A Comparison of Different Squeak & Rattle Test Methods for Large Modules and Subsystems

Paper #:
  • 1999-01-0693

Published:
  • 1999-03-01
Citation:
Byrd, R. and Peterson, E., "A Comparison of Different Squeak & Rattle Test Methods for Large Modules and Subsystems," SAE Technical Paper 1999-01-0693, 1999, https://doi.org/10.4271/1999-01-0693.
Pages:
8
Abstract:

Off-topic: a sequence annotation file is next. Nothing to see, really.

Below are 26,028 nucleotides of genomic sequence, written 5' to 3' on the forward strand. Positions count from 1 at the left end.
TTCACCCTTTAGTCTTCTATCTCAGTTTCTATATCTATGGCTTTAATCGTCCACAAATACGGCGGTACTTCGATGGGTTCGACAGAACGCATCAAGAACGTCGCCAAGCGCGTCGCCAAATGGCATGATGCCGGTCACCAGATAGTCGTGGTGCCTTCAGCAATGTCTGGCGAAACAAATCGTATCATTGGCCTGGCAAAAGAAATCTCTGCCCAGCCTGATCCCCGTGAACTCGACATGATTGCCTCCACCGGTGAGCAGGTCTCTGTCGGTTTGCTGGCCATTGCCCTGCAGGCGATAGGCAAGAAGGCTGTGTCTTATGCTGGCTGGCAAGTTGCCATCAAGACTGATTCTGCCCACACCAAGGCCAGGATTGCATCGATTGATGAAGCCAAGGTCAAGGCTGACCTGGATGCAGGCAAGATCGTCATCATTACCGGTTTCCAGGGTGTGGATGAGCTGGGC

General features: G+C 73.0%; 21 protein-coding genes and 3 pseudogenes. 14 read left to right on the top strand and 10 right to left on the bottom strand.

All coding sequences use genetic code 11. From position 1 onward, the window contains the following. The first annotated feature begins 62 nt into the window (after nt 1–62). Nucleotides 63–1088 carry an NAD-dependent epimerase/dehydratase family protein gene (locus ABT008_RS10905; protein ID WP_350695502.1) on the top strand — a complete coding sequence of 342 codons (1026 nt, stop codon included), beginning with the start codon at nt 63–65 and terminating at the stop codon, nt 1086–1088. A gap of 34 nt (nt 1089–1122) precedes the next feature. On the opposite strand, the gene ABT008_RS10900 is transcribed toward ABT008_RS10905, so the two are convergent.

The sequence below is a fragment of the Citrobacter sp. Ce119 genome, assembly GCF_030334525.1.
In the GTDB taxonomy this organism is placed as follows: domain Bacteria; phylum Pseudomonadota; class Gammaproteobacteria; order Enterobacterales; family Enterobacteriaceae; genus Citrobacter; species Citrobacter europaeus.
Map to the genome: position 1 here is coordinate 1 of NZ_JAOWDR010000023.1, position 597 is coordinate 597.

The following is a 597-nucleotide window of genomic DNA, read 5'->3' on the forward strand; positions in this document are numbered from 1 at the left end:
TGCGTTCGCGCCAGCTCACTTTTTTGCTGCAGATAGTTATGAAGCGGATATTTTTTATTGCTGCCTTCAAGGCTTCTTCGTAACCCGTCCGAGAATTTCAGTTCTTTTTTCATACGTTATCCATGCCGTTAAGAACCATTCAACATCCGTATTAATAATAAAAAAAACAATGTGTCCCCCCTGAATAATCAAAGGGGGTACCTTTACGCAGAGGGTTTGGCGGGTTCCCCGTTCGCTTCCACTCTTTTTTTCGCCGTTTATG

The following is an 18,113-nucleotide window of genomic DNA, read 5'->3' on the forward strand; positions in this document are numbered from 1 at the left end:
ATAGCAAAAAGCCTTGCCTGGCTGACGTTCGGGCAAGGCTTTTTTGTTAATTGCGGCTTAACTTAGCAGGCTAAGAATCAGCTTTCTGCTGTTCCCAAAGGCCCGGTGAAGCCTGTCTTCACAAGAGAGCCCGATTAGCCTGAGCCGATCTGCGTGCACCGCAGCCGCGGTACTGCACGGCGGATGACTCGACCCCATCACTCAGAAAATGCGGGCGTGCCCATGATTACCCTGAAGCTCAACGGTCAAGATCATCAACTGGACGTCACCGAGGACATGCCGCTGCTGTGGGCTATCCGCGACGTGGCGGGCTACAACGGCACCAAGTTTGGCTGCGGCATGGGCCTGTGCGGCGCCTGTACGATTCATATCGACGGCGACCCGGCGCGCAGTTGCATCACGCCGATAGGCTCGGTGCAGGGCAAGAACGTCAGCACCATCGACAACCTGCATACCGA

Many engineers today use large, powerful multi-purpose test systems to do squeak & rattle testing of modules and subsystems such as Instrument Panels, Consoles and Seat Assemblies. Such test systems include Multi-Axis Hydraulic Shaker Tables and Electrodynamic Vibration Systems with large head expanders and rigid (or at least stiff) fixtures. These test systems have been successful when used for squeak & rattle test programs, have been validated as approved test methods, and have become the standards of comparison in many labs today. They are, however, expensive and throughput can be limited due to the time needed to unbolt, unload, handle, load, and re-bolt a test item at its many attachment points on the rigid fixture. Furthermore, the capital cost of these Legacy systems can be prohibitive, especially for the smaller supplier, who is being compelled to perform squeak & rattle testing on the products they supply to their customers, the vehicle manufacturers and Tier 1 suppliers.Visteon Automotive Systems in Saline, Michigan, has been using such a Legacy test system for over five years to squeak & rattle test instrument panels and consoles and continues to get excellent results. Increasing demands for improved squeak & rattle performance dictated that they significantly increase throughput and adding another Legacy system was not an option. Previous experimentation revealed that “… Legacy Systems which simulate in-vehicle boundary conditions and which require road-load profiles to be controlled by multi-axis vibration control systems, and the costs associated with these Legacy System solutions, are not necessarily required to find sources of squeaks & rattles …” (SAE 97NV248). Therefore, it was decided to attempt validating, for our production use, this alternative method which had previously been proven feasible. The purpose of this paper is to describe the verification process and the results obtained.
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